Today we wear black, and enter a dark period of mourning.
We struggle to accept this harsh concept of death, and naively pray to the gods for some sort of miracle. We’re not grieving for one particular person, but rather for the loss of an entire coral ecosystem off the coast of Australia. An ecosystem that had previously thrived for 25 million years.
Suddenly, a hand reaches out of the darkness and slaps us in the face in a swift and dramatic motion. “The Great Barrier Reef isn’t dead yet you damn fool,” says the strange mysterious voice, as we struggle to regain our composure.
Earlier this week, a cheeky obituary was released by Outside magazine that sensationally declared the death of the giant reef in Queensland, Australia. The article quickly spread on social media, with The Sun and the New York Times adding fuel to the fire.
While it appears the Great Barrier Reef isn’t dead yet, it is in a critical state according to The Guardian. The same article highlights that almost a quarter of the entire maritime ecosystem contains bleached coral, and the reef is continuing to bleach at an alarming rate.
Corals are living marine organisms and have a symbiotic relationship with tiny algae called zooxanthellae, which gives the coral its vibrant color. According to National Geographic, warming ocean waters stress the coral and cause it to expel the algae, which leads to the bleaching of the reef. Although, in some cases, the coral can recover, many organisms do in fact die, leaving an ominous grey exoskeleton.
This alarming phenomenon is not isolated to the Great Barrier Reef, with evidence proving that all coral species are at risk. Bleaching is thought to be caused by a combination of the warm El Ñino current and climate change, according to The Guardian.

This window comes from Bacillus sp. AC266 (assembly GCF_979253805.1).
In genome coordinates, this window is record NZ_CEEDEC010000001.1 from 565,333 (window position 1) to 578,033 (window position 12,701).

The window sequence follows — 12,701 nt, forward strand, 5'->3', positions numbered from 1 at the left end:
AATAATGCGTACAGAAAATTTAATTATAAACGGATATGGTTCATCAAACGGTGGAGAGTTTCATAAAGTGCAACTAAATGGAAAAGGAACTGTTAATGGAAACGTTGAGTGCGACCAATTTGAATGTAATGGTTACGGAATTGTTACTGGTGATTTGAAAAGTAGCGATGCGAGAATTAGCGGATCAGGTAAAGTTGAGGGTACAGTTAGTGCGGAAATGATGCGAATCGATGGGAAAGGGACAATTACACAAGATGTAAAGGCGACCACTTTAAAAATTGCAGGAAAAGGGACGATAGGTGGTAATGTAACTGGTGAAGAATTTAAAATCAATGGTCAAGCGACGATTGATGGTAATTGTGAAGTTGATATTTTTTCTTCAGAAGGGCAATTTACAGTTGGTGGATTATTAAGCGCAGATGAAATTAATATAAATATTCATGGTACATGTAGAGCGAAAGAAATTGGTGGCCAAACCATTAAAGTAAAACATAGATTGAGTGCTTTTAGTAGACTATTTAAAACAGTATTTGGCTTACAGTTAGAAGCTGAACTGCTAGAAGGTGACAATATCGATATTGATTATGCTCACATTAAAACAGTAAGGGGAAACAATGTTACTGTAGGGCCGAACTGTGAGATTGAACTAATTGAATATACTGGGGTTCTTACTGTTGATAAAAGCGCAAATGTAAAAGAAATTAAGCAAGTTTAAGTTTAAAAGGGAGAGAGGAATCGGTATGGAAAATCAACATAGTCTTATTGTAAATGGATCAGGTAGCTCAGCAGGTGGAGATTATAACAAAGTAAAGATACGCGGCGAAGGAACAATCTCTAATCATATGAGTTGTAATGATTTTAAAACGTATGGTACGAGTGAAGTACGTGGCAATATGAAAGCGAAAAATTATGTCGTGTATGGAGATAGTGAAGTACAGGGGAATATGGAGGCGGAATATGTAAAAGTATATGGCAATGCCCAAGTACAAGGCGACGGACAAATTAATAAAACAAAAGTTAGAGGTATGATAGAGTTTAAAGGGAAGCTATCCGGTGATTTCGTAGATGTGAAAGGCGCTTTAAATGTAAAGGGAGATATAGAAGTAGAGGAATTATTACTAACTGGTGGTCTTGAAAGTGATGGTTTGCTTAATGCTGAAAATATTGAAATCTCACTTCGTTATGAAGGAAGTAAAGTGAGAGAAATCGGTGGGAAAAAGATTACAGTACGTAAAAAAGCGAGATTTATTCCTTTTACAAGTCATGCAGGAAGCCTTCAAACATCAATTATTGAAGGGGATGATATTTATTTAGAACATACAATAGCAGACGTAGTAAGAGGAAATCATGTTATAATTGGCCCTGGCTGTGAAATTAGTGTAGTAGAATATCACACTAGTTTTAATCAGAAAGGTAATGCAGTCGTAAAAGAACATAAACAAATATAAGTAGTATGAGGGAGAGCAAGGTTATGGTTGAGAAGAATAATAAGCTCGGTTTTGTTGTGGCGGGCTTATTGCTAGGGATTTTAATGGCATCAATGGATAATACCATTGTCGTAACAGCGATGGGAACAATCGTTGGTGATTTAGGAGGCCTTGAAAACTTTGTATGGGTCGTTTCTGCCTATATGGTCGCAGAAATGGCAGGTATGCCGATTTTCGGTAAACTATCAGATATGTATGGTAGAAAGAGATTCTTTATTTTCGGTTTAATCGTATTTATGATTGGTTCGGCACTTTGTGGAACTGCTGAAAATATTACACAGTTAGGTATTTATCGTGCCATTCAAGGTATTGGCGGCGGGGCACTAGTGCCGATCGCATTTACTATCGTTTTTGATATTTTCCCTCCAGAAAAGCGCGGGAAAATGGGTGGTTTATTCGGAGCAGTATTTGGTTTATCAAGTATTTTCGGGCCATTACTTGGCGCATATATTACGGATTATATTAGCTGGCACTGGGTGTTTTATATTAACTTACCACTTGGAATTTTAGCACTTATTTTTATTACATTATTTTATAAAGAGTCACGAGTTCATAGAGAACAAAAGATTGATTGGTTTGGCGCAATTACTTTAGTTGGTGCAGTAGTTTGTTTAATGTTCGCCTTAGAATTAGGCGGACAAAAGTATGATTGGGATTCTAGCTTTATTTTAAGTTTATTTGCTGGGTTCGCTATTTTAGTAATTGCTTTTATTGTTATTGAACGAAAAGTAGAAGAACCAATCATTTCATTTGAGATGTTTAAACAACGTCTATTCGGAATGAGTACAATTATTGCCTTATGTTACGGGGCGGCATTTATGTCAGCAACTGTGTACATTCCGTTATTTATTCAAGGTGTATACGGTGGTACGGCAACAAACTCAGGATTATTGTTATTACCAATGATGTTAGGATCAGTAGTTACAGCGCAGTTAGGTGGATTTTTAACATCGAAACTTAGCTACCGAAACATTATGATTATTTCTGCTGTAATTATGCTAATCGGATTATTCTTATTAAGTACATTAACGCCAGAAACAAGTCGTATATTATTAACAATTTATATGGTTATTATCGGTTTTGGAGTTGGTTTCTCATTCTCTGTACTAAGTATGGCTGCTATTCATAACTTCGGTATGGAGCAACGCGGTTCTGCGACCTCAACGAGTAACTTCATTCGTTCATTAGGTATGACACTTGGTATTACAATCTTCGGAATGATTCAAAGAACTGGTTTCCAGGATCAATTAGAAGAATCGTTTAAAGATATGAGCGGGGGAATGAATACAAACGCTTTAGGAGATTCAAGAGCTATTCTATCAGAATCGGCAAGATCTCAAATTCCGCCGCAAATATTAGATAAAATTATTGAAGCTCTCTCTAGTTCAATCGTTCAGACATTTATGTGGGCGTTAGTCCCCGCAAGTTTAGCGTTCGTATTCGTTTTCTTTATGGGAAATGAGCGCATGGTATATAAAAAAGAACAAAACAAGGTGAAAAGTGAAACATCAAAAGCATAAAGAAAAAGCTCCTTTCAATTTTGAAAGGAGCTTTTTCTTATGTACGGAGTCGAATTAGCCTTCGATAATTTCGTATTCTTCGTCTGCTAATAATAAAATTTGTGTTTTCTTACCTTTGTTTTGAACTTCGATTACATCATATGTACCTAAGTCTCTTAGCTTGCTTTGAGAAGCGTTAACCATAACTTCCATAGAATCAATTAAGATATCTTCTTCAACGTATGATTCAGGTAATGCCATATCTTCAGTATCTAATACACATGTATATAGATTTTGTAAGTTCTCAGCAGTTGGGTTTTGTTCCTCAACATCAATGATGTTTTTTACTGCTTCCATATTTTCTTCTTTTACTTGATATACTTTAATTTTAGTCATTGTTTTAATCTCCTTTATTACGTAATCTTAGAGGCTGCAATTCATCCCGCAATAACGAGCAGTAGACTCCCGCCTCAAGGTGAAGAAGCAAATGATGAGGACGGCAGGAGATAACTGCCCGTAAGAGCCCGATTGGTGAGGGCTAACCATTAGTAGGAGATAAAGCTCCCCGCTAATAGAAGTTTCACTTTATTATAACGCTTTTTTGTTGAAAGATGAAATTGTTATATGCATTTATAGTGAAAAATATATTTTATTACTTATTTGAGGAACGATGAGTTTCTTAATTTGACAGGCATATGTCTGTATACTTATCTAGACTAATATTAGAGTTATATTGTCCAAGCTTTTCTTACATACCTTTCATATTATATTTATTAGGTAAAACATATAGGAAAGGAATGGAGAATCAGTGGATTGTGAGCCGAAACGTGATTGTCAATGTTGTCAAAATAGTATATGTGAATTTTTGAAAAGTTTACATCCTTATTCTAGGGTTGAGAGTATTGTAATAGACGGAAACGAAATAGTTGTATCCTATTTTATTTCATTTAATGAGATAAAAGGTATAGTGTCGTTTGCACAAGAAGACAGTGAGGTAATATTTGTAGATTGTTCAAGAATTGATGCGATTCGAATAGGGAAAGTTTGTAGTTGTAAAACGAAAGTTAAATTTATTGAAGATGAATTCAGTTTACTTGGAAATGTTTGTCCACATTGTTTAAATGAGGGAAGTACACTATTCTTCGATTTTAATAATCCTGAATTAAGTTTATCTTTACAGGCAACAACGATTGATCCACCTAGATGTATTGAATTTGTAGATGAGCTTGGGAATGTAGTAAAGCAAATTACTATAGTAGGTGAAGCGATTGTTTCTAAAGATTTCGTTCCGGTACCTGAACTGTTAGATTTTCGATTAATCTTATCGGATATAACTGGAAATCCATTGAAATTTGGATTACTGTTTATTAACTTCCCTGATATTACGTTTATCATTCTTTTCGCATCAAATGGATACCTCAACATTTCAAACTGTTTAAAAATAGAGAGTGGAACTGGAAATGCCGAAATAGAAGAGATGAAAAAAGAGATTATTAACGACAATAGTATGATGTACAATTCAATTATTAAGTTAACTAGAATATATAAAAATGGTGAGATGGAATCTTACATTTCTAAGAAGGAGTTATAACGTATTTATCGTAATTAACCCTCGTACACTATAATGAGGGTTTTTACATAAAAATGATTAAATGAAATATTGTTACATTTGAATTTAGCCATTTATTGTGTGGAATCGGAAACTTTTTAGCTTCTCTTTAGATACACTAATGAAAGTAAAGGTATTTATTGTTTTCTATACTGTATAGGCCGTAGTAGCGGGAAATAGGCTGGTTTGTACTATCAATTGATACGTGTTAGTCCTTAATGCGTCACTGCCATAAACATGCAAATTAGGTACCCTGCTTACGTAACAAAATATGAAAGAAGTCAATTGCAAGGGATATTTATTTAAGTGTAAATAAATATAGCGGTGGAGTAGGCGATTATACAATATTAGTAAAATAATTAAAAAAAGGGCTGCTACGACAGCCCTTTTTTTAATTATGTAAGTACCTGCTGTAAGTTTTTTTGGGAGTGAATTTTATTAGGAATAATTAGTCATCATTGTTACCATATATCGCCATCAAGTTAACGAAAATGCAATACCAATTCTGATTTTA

It’s definitely troublesome to see the general public only caring about the reef once it’s been pronounced dead by some travel magazine. We should all be thinking about this ecosystem and our environment as a whole.
Collectively, we humans have contributed to the decimation of the Great Barrier Reef—amongst other natural disasters—by exploiting the planet’s resources and producing unfathomable amounts of waste.
We’ve screwed up bigtime, and it’s important to realize that all of our actions—even halfway across the world in Montreal—can have a direct impact.
“But what can we do here at Concordia?” You may wonder, and the answer is right before your eyes. The Concordia Student Union (CSU) recently announced by-elections, which will take place from Nov. 15 to 17. There are two referendum questions that address the university’s environmental status.
The first referendum asks whether the student population agrees with the demands of Divest Concordia, in asking the university to remove all of its investments in fossil fuels and “related industries.” The goal here is to reinvest in something more sustainable in regards to the environment.
The second question asks whether the CSU should support the fossil fuel divestment campaign until the university has completely divested from these assets.
Every small action that we take, collectively, adds up to big change. Take public transit instead of driving. Recycle. Compost. Reduce your beef intake and switch to more sustainable sources of protein. We are all to blame for the damage inflicted on the Great Barrier Reef, as well as the rise in global temperatures. Wasting time pointing fingers and shifting the blame won’t take away the fault that rests on each of our shoulders.
Here at The Concordian, we ask that students become more environmentally conscious, and understand that our planet is in a dire state. Now before you call us hippies, we fully support these two referendum questions and urge the entire student body to vote yes in the upcoming by-elections. Also, please recycle our newspaper once you are done reading it.
See what Concordia students on the street had to say about this issue: